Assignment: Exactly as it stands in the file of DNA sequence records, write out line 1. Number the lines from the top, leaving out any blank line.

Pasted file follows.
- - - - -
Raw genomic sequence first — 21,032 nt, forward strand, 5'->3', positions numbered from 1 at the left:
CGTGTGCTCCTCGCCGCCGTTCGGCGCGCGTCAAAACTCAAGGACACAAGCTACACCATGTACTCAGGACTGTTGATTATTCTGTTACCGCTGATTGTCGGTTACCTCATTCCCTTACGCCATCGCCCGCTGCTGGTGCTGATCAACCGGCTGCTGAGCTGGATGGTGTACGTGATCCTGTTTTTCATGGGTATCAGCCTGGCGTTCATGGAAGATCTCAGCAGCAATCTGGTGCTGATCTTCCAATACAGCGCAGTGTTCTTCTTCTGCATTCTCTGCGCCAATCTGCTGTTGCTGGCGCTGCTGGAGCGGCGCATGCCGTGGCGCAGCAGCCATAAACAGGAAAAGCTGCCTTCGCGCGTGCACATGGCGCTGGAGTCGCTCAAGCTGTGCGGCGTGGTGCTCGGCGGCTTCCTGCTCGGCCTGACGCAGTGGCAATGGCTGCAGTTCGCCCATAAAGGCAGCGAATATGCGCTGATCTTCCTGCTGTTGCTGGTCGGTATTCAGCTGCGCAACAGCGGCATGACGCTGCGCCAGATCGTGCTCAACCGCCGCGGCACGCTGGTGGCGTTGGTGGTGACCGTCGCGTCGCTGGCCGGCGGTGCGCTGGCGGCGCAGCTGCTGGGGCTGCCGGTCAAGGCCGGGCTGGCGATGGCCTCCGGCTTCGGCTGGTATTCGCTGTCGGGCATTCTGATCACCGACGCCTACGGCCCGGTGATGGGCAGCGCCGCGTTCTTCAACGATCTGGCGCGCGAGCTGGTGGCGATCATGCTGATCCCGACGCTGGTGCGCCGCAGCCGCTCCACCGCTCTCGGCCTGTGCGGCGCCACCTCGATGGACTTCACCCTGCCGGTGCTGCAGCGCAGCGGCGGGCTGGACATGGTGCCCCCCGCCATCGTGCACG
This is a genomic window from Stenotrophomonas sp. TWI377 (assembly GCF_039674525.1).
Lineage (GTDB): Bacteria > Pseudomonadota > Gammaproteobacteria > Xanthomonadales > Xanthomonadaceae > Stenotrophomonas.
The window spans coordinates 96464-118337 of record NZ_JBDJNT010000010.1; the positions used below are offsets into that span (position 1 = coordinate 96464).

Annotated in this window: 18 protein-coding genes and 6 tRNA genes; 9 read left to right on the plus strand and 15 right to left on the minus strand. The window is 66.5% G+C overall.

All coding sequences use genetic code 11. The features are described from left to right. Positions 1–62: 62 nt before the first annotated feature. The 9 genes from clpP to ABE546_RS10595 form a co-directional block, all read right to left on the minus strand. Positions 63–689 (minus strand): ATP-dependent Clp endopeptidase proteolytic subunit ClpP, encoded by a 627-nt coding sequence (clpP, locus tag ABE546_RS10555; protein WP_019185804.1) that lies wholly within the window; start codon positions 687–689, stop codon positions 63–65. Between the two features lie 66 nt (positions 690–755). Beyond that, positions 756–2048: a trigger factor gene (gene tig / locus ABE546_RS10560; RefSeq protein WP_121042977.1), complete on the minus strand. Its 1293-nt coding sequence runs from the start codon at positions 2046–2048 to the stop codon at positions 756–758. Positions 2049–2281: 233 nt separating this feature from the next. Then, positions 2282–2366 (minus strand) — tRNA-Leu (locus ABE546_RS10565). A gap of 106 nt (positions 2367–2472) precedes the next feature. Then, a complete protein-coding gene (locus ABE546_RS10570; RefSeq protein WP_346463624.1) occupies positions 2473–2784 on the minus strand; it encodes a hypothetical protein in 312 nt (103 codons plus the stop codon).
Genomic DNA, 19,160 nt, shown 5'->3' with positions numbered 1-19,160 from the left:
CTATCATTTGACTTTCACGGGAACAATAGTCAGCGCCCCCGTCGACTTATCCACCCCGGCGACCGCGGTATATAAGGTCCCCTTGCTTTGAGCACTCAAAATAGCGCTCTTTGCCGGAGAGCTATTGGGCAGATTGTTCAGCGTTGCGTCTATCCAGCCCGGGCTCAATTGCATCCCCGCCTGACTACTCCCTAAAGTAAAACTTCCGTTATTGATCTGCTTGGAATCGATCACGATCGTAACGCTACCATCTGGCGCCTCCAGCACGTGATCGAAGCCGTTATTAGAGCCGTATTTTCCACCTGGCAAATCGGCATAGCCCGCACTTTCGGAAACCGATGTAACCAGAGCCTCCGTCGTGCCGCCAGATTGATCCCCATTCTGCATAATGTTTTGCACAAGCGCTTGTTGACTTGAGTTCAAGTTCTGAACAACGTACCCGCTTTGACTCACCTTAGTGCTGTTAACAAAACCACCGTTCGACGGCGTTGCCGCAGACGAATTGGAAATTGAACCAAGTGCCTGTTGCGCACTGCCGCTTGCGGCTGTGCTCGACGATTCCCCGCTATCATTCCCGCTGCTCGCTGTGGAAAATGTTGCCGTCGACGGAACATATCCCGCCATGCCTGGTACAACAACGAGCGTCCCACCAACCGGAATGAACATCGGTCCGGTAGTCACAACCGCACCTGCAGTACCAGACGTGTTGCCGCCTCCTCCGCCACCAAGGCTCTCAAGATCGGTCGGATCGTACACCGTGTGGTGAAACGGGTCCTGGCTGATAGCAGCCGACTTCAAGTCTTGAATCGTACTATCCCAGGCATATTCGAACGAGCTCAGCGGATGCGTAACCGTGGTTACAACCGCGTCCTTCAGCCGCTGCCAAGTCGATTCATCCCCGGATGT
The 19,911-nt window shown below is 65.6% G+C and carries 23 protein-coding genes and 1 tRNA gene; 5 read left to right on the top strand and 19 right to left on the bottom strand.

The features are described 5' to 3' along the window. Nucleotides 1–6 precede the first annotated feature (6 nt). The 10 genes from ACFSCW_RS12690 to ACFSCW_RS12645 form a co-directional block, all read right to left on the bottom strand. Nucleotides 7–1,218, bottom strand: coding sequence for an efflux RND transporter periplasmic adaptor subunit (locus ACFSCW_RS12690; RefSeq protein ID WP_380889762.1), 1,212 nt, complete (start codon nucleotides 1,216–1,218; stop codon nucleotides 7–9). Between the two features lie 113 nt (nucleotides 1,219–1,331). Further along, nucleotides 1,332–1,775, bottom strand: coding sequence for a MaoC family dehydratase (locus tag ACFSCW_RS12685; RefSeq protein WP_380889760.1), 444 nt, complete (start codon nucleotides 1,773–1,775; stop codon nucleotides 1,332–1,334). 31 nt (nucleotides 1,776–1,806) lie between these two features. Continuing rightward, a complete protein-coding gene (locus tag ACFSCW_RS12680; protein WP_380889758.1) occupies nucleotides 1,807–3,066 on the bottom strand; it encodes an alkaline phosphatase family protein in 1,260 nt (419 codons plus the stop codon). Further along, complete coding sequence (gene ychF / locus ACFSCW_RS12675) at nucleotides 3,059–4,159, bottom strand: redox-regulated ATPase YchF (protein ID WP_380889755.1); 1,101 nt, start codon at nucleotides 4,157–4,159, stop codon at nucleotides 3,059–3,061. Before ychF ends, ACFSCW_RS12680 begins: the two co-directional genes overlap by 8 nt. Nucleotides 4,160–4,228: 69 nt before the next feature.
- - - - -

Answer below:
Raw genomic sequence first — 21,032 nt, forward strand, 5'->3', positions numbered from 1 at the left: